Secret whispers in the air – badBIOS

Air gapping is a technique of physically isolating a secure computer or network from an insecure network such as the internet. It is used in the highest security environments, such as where the military completely separate classified and unclassified data on independent systems. It has been thought that data cannot flow between unconnected systems separated by an air gap. Bruce Schneier developed 10 rules for setting up and maintaining an air gapped computer.

However, Canadian security technologist Dragos Ruiu, has noticed some really weird things occurring on his air-gapped laptop. Dragos had reformatted and reinstalled the operating system on an unconnected laptop. Then he noticed that subsequent to the installation, a BIOS setting on the machine had changed, preventing him from booting from CD. Something had somehow changed the BIOS setting on an air-gapped system. Ruiu labelled that something, badBIOS, and set about finding out what was happening.

The air-gapped laptop was connected to mains power, so to rule out malware communication through the power cable, Ruiu disconnected the power and ran the computer off batteries. However, the BIOS setting still changed, indicating the communication was through some other channel. Ruiu repeated the exercise while removing various pieces of hardware, such as the Wi-Fi card and Bluetooth capability. It was only when he disconnected the speakers and microphone that the BIOS setting did not change.

Ruiu surmised that the computer was communicating data with nearby computers using the speakers and microphone to transmit through high frequency sound waves, inaudible to humans. Although he has not discovered the source file for the malware and does not know how the laptop became infected in the first place, he believes that the malware is communicating with nearby infected computers via ultrasonic sound, crossing the air gap.

There are several concepts relating to air gap communication which we already know. For example, the transmission of digital data through analogue sound was performed by a standard modem (modulator/demodulator) in the early days of internet connection over telephone lines. Data was transmitted using an audible screeching sound. It is also known that all electronic equipment produces electromagnetic interference (EMI) which can be remotely harvested and analysed to reveal information. And we use twisted pair cabling (UTP) for networking, in order to reduce crosstalk, where data jumps the air gap from one wire to another. The Flame malware (a sequel to Stuxnet) used Bluetooth technology to identify and infect all smartphone’s in the vicinity. However, what Ruiu may have discovered here looks to be a new application of these known concepts of air gap communication.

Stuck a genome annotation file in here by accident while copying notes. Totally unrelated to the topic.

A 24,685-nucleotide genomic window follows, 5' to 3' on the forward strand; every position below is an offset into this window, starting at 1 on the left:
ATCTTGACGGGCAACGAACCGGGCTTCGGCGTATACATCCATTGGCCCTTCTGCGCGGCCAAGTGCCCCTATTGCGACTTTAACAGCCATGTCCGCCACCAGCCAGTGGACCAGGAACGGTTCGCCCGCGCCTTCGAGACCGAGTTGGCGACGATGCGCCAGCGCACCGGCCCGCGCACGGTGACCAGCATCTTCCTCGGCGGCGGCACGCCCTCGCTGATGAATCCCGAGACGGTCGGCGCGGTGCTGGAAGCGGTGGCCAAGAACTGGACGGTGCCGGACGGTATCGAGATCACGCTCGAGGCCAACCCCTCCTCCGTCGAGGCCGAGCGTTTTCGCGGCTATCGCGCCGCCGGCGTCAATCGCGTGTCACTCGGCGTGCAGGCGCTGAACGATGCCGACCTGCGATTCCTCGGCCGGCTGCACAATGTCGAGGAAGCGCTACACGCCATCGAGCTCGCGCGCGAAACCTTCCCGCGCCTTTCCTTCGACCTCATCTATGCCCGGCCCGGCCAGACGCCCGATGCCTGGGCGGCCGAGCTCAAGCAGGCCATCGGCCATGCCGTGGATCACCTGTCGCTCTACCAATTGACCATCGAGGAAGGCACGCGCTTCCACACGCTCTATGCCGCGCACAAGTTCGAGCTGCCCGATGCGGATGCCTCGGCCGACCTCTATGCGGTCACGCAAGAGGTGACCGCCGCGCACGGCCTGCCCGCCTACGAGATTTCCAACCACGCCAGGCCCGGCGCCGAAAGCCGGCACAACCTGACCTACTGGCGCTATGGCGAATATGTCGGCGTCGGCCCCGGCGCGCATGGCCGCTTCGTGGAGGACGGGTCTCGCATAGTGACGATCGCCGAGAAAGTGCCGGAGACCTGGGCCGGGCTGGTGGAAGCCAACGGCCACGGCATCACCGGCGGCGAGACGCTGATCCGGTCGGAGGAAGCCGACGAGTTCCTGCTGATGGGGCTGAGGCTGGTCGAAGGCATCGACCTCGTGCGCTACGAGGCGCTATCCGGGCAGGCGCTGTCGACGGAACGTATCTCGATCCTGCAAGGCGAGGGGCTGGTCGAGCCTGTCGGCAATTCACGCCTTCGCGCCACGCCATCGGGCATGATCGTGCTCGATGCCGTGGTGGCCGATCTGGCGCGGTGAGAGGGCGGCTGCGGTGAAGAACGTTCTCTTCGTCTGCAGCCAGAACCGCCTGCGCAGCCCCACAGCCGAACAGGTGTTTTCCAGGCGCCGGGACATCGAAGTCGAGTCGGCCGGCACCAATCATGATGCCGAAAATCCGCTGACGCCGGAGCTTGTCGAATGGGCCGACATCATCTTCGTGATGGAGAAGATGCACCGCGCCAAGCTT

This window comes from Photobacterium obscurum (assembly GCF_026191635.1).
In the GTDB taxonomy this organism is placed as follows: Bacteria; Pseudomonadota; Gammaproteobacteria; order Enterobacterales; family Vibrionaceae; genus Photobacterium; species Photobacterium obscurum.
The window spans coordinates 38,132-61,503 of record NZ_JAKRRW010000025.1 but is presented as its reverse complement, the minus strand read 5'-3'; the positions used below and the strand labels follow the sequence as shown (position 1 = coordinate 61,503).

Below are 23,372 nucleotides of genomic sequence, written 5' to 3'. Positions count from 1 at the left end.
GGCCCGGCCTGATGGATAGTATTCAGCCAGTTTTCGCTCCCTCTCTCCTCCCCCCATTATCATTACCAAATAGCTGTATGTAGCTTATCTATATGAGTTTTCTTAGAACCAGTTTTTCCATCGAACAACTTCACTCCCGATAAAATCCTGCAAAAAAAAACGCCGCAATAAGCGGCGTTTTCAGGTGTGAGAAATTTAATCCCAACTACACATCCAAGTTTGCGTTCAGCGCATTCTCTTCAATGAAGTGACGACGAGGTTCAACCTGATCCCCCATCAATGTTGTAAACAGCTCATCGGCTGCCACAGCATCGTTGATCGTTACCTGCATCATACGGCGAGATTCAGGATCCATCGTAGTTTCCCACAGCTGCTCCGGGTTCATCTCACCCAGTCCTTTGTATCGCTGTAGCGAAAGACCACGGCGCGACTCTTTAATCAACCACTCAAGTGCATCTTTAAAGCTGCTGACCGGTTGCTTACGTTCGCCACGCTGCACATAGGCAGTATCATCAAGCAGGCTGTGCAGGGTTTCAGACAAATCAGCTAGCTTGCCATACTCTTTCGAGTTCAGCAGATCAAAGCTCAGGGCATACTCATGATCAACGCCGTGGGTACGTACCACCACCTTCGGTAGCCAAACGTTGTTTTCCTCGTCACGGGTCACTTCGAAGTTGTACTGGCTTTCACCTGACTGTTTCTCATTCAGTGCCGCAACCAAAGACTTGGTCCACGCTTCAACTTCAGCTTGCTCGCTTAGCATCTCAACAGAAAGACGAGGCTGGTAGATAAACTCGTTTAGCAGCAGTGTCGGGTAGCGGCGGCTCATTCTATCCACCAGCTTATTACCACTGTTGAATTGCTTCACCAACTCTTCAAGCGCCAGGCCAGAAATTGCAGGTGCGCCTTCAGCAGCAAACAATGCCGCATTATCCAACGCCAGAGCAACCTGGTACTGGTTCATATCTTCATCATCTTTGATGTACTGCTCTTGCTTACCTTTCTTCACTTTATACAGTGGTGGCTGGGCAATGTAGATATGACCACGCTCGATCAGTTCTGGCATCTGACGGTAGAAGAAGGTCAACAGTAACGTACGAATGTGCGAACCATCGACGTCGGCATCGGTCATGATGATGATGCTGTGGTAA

Is Ruiu’s air gap-breacher malware a reality or science fiction? Time will tell. Ruiu is an experienced and respected security technologist. Security practitioners should always apply Occam’s razor and require comprehensive evidence to reduce assumptions, before coming to conclusions. We need to confirm that malware on Ruiu’s laptop is indeed communicating via ultrasonic sound. It is quite possible for malware to survive complete wipes of the system, including wipes of the primary BIOS, and to then subsequently communicate with nearby air gapped systems.

Researchers have examined the feasibility of breaching an air gap. Hanspach and Goetz demonstrated that covert ultrasonic communication can be established between air gapped systems. They speculate that this mechanism can be utilised for transmitting keystrokes from an infected system, through a network of drone computers via ultrasonic communication, to be eventually delivered to the attacker.

If malware can breach an air gap, it would certainly be weapons-grade malware, a big step up in sophistication from Stuxnet and Flame, and capable of causing significant damage. This communication mechanism would not be detected by any currently known protection mechanism, such as anti-virus, firewalls or intrusion detection systems (IDS). Some speculate that the level of sophistication involved in badBIOS points toward a State-actor as originator, perhaps the NSA. The navy are concerned about these developments. Malware capable of breaching the air gap could disable the navigation, communication, weapons, and electronic controls on a warship, neutralising it during battle.

The potential for our computers to be quietly whispering to each other in frequencies we cannot hear, is certainly intriguing. Chinese whispers could take on a new meaning. This new vulnerability needs to be urgently further investigated.

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